America, our wonderful free-enterprise country was founded to promote the freedom of worship. Right and wrong, good and evil are moral facts, and without God, or a supreme being, no basis exists for morality. We are spiritual beings on a physical journey.

I love the Twelve-Step philosophy founded by Bill W. and Dr. Bob and currently used by a numerous life-controlling self-help groups.

Step One: We admitted that we were powerless over alcohol and that our lives had become unmanageable. Any life-controlling issue can be inserted such as alcohol, drugs, food, anger, gambling, work, greed, pleasure, power or any compulsion. If you cannot think of a specific life-controlling issue, simple insert the word pride or stress.

Step Two: We came to believe that a power greater than ourselves could restore us to sanity. In striving for our self-evident truths of “life, liberty and the pursuit of happiness,” we can incorporate the antonyms of wellness such as careless, underhanded or unethical. Instead of wholeness we become divided, broken and unhappy. There is a source outside of our self that can bring restoration.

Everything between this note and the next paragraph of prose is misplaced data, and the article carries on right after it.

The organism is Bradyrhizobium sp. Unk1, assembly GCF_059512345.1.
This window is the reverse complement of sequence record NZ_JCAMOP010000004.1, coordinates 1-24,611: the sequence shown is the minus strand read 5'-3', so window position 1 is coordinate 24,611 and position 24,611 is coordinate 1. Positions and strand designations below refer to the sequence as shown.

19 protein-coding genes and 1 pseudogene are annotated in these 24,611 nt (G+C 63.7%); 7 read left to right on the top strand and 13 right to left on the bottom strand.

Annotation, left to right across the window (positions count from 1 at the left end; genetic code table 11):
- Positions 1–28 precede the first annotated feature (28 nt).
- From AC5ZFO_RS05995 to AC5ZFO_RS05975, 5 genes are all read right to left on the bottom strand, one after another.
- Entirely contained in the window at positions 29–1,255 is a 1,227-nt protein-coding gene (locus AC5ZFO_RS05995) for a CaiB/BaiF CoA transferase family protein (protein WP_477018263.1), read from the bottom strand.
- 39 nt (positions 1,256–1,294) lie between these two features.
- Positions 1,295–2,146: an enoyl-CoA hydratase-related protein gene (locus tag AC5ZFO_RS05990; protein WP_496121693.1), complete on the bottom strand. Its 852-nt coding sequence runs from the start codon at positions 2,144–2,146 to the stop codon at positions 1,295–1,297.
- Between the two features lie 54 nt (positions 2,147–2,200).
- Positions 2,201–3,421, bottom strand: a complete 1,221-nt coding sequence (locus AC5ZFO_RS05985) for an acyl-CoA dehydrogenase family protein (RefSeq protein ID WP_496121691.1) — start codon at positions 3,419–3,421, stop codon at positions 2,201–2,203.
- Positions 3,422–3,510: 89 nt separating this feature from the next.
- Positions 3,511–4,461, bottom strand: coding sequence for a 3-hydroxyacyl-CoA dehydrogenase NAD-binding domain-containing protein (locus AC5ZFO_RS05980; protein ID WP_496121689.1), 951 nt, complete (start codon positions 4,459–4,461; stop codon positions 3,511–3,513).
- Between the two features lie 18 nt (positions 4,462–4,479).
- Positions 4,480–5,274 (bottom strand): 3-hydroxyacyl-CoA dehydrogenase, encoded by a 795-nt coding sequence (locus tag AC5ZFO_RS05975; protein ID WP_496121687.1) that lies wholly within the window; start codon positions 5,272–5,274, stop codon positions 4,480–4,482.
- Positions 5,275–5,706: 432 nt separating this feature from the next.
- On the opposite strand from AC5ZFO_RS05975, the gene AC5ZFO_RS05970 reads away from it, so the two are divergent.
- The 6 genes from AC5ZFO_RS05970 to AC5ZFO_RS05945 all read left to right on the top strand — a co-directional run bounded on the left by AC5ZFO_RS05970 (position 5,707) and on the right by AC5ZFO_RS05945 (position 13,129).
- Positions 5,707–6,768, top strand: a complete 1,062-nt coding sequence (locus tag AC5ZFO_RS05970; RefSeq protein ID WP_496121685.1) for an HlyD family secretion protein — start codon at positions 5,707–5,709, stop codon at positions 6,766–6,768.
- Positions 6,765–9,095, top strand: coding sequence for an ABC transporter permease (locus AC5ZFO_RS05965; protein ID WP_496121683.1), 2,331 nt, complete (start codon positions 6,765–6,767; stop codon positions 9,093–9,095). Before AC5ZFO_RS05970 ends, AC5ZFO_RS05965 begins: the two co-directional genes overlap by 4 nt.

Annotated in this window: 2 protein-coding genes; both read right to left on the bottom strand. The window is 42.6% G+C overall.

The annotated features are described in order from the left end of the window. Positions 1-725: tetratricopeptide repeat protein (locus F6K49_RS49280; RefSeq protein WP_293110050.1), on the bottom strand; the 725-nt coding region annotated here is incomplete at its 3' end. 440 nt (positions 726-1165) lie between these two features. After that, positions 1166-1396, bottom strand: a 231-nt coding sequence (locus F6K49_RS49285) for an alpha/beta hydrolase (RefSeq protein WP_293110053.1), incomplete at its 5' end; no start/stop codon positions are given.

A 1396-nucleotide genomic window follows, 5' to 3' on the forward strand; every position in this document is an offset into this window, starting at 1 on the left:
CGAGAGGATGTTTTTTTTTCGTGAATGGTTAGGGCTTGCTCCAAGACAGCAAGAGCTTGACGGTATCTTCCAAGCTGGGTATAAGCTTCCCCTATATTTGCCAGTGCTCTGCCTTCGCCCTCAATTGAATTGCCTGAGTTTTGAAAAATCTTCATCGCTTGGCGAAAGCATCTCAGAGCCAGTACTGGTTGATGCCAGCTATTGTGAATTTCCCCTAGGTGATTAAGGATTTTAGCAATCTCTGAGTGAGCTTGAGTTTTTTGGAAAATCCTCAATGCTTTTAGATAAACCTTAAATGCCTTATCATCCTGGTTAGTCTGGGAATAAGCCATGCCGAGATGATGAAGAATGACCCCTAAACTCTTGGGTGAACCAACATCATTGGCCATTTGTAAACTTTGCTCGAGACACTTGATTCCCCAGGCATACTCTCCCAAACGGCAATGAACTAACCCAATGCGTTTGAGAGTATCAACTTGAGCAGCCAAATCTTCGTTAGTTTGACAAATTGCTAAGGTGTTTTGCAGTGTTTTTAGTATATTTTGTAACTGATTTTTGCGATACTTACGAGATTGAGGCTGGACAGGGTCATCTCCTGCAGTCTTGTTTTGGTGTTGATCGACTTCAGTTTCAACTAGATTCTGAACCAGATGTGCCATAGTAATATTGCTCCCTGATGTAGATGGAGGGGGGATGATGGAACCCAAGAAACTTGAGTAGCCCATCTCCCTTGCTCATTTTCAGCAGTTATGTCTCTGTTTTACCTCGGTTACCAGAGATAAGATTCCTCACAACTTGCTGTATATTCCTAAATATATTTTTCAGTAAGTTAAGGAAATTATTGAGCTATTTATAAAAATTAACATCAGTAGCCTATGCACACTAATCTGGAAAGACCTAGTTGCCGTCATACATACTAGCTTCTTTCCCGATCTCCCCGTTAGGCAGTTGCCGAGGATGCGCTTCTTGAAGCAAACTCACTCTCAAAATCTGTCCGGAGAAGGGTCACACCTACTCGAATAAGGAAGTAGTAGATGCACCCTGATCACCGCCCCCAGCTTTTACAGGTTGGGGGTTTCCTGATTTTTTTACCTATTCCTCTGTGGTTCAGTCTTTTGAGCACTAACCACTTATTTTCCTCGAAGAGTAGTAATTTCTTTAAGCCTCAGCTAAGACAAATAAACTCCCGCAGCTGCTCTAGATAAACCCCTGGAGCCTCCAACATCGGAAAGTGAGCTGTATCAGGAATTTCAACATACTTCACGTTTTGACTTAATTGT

Step Three: We made a decision to turn our wills and our lives over to the care of God as we understood Him. I love this concept. We do not have to understand the supernatural to enjoy the benefits. We do not have to know how God or faith or goal setting or positive attitude works, we just decide to give it a shot.

Someone reduced the three steps to a simple: I can’t. God can. I’ll let Him. These three steps are not magical but they are a mystery.

We welcome reprinting of articles in your newsletter or magazine, providing credit is given as follows: “This article was written by Mona Dunkin, Motivational Speaker and Personal Success Coach, www.monadunkin.blogspot.com or www.monadunkin.com.”

4/29/12

Need vs. Need

We all seek completeness, thus the age-old adage of “opposites attract.” Introvert and extravert are attracted to each other because they see fulfillment in their spouse. Only what attracts initially, can - over time - become the thing that irritates the most.